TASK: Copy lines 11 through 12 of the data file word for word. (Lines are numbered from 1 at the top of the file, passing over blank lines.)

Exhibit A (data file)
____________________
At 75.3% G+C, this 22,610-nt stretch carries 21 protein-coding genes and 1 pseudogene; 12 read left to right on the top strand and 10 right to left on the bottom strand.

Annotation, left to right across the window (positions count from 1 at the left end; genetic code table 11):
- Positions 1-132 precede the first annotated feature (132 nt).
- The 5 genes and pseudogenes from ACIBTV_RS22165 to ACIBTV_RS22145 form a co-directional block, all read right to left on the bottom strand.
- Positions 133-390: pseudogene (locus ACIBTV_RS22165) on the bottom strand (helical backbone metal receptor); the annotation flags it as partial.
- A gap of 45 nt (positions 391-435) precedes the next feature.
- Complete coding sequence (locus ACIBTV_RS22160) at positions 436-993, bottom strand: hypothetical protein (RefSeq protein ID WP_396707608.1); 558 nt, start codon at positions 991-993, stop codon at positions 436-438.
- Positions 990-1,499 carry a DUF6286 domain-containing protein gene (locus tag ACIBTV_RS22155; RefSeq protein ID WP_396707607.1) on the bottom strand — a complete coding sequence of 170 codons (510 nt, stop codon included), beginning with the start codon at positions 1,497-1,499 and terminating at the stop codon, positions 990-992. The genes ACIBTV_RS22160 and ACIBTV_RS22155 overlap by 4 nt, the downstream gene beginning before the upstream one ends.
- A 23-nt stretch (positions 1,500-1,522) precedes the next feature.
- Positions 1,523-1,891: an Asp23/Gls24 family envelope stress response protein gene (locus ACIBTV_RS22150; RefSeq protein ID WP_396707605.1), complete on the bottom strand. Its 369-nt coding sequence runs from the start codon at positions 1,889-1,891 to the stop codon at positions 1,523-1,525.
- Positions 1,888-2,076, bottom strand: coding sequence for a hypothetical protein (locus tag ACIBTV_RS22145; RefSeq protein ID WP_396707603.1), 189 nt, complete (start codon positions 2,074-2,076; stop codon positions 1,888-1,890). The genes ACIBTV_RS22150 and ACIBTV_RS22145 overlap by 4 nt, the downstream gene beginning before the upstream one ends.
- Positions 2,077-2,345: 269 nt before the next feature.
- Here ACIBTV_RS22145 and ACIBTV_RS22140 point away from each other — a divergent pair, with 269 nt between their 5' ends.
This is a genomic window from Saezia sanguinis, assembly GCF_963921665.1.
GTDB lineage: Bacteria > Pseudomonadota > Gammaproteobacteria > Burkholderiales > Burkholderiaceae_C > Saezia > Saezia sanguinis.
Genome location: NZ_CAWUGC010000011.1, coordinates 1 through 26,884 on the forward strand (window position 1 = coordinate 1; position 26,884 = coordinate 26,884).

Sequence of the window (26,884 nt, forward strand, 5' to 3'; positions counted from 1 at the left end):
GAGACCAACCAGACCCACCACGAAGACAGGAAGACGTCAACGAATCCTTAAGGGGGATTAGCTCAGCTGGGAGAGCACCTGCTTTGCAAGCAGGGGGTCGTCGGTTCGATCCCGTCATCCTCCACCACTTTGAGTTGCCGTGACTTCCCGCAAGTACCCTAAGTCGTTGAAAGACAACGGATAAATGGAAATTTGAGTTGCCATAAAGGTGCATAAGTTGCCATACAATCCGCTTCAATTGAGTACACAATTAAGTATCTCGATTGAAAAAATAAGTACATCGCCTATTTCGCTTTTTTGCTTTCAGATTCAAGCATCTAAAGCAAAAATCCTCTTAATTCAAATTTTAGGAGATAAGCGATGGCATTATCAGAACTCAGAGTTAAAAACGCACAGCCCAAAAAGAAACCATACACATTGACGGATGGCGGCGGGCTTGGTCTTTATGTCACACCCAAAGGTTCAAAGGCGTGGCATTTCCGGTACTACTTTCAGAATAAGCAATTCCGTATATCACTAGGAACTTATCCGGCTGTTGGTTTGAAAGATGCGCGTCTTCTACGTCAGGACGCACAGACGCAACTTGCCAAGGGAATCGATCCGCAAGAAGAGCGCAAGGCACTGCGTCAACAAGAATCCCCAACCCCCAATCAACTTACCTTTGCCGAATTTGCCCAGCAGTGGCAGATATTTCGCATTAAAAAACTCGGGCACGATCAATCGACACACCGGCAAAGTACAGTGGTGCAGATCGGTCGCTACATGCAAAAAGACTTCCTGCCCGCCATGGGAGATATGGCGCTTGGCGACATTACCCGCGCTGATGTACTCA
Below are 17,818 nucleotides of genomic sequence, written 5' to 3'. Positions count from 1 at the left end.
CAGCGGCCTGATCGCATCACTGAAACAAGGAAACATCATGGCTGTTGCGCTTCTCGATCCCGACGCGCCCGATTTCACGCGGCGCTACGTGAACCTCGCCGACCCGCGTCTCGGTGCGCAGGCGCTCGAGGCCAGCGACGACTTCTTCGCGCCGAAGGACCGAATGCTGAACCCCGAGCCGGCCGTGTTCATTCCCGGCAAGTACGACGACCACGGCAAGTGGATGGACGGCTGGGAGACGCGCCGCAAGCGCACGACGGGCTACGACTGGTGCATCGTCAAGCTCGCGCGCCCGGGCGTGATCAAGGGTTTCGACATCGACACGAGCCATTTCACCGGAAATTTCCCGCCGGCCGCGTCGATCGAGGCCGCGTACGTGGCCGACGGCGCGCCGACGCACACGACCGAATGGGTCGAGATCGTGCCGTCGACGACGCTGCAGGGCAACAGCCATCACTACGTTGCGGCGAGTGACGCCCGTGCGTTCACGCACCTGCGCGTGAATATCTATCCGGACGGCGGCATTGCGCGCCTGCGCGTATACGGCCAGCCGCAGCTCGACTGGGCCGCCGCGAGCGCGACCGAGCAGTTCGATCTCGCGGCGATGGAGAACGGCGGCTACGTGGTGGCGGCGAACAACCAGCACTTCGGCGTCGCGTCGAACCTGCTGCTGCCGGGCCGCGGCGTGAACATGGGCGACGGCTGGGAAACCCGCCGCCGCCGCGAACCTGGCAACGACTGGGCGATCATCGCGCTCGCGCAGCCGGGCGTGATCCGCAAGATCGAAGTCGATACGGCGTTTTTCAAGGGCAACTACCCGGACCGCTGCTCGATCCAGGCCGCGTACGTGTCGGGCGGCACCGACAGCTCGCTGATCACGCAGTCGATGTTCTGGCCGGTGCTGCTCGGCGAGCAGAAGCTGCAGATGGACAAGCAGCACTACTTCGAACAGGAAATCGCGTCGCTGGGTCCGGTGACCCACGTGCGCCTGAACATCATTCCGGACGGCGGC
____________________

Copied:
- Positions 1,888-2,076, bottom strand: coding sequence for a hypothetical protein (locus tag ACIBTV_RS22145; RefSeq protein ID WP_396707603.1), 189 nt, complete (start codon positions 2,074-2,076; stop codon positions 1,888-1,890). The genes ACIBTV_RS22150 and ACIBTV_RS22145 overlap by 4 nt, the downstream gene beginning before the upstream one ends.
- Positions 2,077-2,345: 269 nt before the next feature.